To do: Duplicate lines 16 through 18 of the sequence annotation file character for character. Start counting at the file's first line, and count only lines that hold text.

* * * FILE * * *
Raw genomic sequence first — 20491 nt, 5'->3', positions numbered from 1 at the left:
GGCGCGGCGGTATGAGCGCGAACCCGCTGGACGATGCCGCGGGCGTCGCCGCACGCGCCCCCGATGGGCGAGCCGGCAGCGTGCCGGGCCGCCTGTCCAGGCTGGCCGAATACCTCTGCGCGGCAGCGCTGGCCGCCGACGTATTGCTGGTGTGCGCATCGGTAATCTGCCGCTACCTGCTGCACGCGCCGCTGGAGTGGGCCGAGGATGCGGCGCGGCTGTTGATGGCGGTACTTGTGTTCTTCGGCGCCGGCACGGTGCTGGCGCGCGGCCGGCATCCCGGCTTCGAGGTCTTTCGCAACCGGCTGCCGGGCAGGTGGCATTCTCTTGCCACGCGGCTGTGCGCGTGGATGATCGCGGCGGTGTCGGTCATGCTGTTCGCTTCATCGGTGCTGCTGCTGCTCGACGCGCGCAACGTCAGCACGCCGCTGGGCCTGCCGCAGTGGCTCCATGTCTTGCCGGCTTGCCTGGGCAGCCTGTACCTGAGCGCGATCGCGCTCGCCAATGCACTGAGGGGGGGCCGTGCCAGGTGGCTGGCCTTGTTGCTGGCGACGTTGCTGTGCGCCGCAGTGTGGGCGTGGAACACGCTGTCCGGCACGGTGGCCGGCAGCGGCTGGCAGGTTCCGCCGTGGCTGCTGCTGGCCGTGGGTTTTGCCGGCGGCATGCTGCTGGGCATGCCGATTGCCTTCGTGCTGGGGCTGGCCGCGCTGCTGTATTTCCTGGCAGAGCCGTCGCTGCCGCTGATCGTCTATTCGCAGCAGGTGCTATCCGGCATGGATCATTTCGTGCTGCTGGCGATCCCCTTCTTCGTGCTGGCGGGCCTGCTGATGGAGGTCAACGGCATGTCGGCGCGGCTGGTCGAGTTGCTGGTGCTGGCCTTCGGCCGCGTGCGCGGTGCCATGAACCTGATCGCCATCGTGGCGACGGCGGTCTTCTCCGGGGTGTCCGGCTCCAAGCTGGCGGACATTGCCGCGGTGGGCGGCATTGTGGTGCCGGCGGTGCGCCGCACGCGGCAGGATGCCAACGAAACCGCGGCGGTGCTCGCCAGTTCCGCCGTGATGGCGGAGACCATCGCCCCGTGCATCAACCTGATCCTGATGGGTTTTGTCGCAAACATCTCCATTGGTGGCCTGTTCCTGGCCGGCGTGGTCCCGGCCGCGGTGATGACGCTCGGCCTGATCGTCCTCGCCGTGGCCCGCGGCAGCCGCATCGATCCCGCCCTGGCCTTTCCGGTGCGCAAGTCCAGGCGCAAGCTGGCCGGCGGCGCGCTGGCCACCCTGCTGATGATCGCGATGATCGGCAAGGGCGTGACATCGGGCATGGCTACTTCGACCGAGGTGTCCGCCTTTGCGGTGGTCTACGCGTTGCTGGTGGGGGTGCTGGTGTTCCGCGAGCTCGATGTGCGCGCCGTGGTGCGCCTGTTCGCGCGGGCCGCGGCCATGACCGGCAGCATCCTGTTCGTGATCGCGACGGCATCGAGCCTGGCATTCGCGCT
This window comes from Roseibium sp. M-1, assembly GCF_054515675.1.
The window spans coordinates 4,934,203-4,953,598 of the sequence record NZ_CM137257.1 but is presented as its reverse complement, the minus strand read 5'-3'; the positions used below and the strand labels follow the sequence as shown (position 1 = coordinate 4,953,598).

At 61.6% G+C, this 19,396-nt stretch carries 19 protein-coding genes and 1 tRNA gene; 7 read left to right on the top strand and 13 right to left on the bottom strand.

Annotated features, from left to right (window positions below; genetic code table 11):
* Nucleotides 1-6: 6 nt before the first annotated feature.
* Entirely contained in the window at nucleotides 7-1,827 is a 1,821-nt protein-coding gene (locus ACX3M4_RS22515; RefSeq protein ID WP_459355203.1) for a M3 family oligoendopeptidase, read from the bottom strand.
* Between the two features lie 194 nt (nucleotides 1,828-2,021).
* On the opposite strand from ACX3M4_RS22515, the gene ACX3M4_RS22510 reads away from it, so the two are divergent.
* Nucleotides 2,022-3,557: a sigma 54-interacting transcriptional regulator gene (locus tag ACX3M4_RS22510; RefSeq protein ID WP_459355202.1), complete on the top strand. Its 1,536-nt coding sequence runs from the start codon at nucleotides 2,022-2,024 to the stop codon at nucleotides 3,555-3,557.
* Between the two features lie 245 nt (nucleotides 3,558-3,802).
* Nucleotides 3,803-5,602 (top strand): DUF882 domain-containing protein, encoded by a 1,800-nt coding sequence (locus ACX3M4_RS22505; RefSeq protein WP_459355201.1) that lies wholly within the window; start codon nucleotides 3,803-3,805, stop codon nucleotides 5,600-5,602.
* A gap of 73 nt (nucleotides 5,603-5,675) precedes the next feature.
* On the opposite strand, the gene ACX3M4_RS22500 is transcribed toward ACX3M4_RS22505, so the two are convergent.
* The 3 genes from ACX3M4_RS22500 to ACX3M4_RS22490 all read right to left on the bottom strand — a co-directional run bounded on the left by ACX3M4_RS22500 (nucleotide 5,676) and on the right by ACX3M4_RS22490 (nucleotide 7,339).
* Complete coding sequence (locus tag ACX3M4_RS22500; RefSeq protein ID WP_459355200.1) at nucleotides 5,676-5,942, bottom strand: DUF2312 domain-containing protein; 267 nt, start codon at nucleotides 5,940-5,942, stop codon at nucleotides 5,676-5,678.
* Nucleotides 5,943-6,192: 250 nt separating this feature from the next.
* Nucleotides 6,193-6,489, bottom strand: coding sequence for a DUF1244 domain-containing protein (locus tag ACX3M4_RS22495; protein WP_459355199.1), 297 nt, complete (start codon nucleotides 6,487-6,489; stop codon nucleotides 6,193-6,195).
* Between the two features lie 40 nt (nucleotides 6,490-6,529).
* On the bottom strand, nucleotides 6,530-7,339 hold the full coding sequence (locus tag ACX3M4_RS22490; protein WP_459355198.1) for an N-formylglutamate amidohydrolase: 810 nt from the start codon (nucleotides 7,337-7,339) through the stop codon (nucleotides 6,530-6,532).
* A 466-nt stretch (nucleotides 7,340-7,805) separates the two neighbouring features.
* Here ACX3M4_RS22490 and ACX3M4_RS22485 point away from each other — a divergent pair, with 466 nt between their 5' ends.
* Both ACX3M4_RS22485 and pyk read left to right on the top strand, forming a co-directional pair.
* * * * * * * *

* The 3 genes from ACX3M4_RS22500 to ACX3M4_RS22490 all read right to left on the bottom strand — a co-directional run bounded on the left by ACX3M4_RS22500 (nucleotide 5,676) and on the right by ACX3M4_RS22490 (nucleotide 7,339).
* Complete coding sequence (locus tag ACX3M4_RS22500; RefSeq protein ID WP_459355200.1) at nucleotides 5,676-5,942, bottom strand: DUF2312 domain-containing protein; 267 nt, start codon at nucleotides 5,940-5,942, stop codon at nucleotides 5,676-5,678.
* Nucleotides 5,943-6,192: 250 nt separating this feature from the next.